Sputnik 1 only worked for 21 days until its battery ran dry, explorer 1 ran for 111 days. It wasn't until Vanguard 1 that we started putting solar panels and recharge methods on satellites. It was successful as Vanguard 1 transmitted its signals for over six years as it orbited the Earth. I want to know why the first few spacecraft in orbit did not have a way to recharge.

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    $\begingroup$ The first few spacecraft had no requirements for that. $\endgroup$ Nov 8, 2022 at 16:33
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    $\begingroup$ The first satellites were put into space to prove it was possible, you don't need solar panels to do that. $\endgroup$
    – GdD
    Nov 8, 2022 at 17:42
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    $\begingroup$ Vanguard 1 didn't have a way to recharge either. It had one transmitter operating from a non-rechargeable mercury battery and another operating directly from solar power. I think Explorer 6 was the first to have rechargeable batteries, and maybe you should look into the battery and solar power technologies available at the time... $\endgroup$ Nov 8, 2022 at 18:39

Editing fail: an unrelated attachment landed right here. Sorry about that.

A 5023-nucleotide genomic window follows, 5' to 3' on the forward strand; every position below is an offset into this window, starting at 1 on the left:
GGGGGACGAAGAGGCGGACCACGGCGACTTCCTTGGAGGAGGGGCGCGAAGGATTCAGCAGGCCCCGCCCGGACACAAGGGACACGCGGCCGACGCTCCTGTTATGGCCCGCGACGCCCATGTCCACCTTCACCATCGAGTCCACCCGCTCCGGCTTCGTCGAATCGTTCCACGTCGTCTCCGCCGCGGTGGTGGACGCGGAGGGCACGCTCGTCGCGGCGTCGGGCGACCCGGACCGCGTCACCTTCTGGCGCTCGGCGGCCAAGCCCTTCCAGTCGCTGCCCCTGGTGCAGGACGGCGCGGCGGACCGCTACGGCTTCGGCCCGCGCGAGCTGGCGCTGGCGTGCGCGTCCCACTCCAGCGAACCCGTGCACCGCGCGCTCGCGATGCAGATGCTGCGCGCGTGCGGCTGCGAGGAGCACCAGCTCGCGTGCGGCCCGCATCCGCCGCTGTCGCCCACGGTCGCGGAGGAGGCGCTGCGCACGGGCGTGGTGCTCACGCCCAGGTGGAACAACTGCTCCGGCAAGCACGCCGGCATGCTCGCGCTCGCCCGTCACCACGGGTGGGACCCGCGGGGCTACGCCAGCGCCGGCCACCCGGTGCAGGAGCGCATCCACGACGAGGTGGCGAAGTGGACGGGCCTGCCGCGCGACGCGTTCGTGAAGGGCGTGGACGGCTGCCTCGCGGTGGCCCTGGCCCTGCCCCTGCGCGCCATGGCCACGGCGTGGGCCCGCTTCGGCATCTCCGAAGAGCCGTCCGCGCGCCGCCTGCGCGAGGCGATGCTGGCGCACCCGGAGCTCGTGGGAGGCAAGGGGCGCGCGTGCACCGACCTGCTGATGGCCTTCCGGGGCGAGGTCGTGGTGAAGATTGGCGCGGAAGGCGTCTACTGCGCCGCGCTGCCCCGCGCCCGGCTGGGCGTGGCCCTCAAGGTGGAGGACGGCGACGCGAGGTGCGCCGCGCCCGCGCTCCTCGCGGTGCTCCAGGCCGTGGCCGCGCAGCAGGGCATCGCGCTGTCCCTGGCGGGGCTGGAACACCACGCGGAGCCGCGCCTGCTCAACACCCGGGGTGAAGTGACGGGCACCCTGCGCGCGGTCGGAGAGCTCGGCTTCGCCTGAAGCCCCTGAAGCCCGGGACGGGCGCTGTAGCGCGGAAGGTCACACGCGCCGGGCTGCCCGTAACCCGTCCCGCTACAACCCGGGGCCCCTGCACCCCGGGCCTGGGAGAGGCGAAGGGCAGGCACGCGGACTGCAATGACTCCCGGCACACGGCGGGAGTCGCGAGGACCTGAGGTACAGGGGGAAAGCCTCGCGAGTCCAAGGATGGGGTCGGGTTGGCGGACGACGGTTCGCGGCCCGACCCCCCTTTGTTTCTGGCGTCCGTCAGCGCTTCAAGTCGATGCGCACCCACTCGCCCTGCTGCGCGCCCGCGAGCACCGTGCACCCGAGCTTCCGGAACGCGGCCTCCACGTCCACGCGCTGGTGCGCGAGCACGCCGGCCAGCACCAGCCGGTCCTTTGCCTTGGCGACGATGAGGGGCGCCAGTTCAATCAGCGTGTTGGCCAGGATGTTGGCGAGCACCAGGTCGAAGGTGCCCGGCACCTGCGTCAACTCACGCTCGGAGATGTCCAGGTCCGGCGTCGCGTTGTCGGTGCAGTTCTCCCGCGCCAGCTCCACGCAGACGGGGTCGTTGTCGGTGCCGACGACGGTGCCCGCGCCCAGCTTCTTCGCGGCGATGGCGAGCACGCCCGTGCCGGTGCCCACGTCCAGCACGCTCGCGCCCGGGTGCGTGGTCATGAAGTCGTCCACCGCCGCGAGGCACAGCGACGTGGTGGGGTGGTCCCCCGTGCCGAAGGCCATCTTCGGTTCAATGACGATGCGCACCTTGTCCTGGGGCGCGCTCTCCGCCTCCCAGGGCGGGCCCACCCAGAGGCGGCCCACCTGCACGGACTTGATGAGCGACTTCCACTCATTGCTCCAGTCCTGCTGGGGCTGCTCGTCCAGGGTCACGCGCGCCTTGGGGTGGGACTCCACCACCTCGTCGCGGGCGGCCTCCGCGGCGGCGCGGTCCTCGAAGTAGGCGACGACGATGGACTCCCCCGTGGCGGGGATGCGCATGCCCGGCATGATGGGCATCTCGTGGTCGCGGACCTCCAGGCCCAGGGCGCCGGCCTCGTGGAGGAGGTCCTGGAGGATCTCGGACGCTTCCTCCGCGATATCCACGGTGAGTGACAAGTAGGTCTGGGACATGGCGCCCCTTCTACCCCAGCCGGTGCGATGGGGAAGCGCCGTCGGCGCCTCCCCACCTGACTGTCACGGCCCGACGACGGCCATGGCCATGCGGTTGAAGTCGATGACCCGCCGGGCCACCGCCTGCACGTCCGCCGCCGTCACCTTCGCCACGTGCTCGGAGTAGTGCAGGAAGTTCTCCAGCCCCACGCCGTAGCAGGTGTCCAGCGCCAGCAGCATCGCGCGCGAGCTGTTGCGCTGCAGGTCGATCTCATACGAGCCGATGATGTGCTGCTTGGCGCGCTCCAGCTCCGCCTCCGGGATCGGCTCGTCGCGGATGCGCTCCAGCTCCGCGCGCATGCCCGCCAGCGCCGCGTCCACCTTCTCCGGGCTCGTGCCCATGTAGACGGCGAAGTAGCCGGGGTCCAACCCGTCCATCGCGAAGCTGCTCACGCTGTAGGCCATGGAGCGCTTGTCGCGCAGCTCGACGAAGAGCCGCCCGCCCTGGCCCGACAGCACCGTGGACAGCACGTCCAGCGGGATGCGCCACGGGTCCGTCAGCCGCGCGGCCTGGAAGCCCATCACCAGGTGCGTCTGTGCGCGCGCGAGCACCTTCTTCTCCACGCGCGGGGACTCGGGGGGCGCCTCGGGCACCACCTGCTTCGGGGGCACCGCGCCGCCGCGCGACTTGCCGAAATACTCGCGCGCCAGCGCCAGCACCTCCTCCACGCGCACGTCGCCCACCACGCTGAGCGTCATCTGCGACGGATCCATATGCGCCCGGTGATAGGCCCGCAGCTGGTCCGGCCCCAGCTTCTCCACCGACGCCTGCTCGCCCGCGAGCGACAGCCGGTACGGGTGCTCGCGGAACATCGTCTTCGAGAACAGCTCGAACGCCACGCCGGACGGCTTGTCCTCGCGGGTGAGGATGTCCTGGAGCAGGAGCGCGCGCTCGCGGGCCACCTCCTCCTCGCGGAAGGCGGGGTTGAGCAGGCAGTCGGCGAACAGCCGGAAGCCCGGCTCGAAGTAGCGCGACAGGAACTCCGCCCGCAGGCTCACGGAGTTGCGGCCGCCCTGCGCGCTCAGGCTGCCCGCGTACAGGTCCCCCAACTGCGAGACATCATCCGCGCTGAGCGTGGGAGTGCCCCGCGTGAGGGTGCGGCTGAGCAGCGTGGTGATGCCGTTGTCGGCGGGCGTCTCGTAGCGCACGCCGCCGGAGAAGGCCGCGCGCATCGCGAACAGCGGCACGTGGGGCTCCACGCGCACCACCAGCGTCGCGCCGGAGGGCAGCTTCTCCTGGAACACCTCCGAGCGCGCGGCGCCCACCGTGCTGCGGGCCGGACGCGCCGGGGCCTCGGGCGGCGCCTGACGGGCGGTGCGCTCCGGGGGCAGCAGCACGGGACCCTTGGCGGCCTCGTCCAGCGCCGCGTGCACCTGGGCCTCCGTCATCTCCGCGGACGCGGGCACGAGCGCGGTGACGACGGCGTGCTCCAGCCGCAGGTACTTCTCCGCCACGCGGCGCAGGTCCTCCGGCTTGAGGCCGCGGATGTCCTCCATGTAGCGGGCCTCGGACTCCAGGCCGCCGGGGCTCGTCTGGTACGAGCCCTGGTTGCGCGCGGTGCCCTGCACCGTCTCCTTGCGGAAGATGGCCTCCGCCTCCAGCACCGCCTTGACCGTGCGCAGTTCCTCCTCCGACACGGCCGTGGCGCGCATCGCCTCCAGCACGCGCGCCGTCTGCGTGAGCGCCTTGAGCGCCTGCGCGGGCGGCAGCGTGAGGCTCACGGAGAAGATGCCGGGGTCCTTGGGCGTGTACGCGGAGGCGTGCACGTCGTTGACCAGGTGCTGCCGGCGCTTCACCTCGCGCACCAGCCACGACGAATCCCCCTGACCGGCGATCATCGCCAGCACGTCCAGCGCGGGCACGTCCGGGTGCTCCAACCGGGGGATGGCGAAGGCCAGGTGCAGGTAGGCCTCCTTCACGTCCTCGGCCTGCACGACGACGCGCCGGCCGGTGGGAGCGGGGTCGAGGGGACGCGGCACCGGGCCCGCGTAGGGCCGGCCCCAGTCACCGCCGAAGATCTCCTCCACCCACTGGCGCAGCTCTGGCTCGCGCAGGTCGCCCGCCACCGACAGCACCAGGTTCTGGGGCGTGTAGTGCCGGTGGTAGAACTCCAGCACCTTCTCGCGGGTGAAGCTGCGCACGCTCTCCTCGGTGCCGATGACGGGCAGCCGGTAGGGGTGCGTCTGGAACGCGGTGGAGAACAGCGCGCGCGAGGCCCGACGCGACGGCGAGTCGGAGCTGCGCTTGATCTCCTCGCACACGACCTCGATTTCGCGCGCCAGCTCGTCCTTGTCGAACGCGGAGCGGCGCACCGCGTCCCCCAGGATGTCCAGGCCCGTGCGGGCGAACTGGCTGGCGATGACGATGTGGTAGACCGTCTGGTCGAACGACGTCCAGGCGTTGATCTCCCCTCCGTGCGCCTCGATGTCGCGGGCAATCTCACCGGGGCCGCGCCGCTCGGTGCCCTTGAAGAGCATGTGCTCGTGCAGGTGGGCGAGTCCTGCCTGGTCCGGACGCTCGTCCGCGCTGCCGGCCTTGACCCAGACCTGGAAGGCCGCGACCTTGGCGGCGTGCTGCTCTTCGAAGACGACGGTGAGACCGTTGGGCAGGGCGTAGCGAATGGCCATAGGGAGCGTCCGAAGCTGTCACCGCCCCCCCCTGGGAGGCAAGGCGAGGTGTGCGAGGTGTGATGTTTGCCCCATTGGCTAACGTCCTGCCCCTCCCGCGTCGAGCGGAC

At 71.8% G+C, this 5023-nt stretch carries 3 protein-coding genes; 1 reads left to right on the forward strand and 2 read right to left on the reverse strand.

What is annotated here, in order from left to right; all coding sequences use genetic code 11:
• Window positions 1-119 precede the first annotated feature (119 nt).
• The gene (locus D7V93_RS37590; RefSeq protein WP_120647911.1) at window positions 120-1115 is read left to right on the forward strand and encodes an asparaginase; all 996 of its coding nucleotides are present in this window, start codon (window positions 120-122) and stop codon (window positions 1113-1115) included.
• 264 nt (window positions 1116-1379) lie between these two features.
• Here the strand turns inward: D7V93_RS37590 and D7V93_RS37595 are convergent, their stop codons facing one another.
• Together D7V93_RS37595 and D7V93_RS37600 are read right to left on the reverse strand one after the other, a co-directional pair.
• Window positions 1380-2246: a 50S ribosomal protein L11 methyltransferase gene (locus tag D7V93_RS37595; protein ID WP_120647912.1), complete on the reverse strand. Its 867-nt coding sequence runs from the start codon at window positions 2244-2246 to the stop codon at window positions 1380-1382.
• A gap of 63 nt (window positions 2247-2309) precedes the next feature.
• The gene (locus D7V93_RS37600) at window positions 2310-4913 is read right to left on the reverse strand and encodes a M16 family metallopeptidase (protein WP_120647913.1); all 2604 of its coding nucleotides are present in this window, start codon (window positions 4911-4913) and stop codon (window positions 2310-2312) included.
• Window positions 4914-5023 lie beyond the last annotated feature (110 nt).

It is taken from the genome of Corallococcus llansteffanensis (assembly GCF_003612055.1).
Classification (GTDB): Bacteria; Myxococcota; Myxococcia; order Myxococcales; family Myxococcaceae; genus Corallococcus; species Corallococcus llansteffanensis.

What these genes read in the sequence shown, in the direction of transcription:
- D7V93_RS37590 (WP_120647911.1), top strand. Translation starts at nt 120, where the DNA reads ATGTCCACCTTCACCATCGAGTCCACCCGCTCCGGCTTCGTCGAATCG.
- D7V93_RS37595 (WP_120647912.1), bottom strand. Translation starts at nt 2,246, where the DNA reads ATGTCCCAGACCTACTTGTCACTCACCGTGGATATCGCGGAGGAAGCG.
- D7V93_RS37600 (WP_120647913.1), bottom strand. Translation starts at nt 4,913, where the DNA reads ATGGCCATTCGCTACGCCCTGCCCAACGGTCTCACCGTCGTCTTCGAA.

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    $\begingroup$ You should look at a photo of Vanguard 1. It had no solar panels, it only had 6 very small solar cells mounted on the spherical case. Case diameter was only 152 mm (6.0 in). Solar cells were only about 50 mm (2 in) square. Vanguard "was described by the Soviet Premier, Nikita Khrushchev, as "the grapefruit satellite" ". Sputnik 1 diameter was 580 mm (23 in), more than 4 times bigger. Vanguard had 1.46 kg (3.2 lb), Sputnik 1 83.6 kg (184 lb). $\endgroup$
    – Uwe
    Nov 8, 2022 at 23:21
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    $\begingroup$ @Uwe also, I could only find a schematic for one transmitter, but it's likely Vanguard 1 had all of two transistors total. The two beacons were very simple single-transistor crystal oscillators connected to antennas. The battery-powered one had its crystal thermally coupled to the case, so temperature variations would cause detectable changes in frequency. Even a simple solar powered charging circuit would be more complex than the science payload. $\endgroup$ Nov 9, 2022 at 13:22

1 Answer 1


Functional solar electric systems are a large part a product of space related development so there simply was not an off the shelf solution.

Building a functional rechargeable battery system requires:

  1. Keeping the fragile glass panels intact during launch